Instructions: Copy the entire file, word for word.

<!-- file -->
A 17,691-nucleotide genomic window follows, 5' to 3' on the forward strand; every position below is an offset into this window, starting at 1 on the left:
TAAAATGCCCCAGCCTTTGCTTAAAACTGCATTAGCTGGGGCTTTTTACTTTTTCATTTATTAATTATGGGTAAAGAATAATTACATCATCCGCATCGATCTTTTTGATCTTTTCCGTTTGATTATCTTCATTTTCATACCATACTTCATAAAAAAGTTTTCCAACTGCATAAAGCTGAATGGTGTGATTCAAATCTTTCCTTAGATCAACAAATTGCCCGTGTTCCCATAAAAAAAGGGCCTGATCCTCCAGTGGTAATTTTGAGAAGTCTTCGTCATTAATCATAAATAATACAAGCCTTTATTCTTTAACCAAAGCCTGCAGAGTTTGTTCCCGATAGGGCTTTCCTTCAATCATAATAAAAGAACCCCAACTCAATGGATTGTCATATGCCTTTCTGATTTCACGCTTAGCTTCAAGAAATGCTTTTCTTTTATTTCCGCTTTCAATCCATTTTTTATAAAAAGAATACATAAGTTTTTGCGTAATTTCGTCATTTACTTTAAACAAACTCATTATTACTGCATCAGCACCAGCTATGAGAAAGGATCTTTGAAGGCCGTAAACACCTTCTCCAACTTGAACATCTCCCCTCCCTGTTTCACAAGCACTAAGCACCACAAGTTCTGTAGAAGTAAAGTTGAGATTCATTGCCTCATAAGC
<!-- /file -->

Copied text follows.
A 17,691-nucleotide genomic window follows, 5' to 3' on the forward strand; every position below is an offset into this window, starting at 1 on the left:
TAAAATGCCCCAGCCTTTGCTTAAAACTGCATTAGCTGGGGCTTTTTACTTTTTCATTTATTAATTATGGGTAAAGAATAATTACATCATCCGCATCGATCTTTTTGATCTTTTCCGTTTGATTATCTTCATTTTCATACCATACTTCATAAAAAAGTTTTCCAACTGCATAAAGCTGAATGGTGTGATTCAAATCTTTCCTTAGATCAACAAATTGCCCGTGTTCCCATAAAAAAAGGGCCTGATCCTCCAGTGGTAATTTTGAGAAGTCTTCGTCATTAATCATAAATAATACAAGCCTTTATTCTTTAACCAAAGCCTGCAGAGTTTGTTCCCGATAGGGCTTTCCTTCAATCATAATAAAAGAACCCCAACTCAATGGATTGTCATATGCCTTTCTGATTTCACGCTTAGCTTCAAGAAATGCTTTTCTTTTATTTCCGCTTTCAATCCATTTTTTATAAAAAGAATACATAAGTTTTTGCGTAATTTCGTCATTTACTTTAAACAAACTCATTATTACTGCATCAGCACCAGCTATGAGAAAGGATCTTTGAAGGCCGTAAACACCTTCTCCAACTTGAACATCTCCCCTCCCTGTTTCACAAGCACTAAGCACCACAAGTTCTGTAGAAGTAAAGTTGAGATTCATTGCCTCATAAGC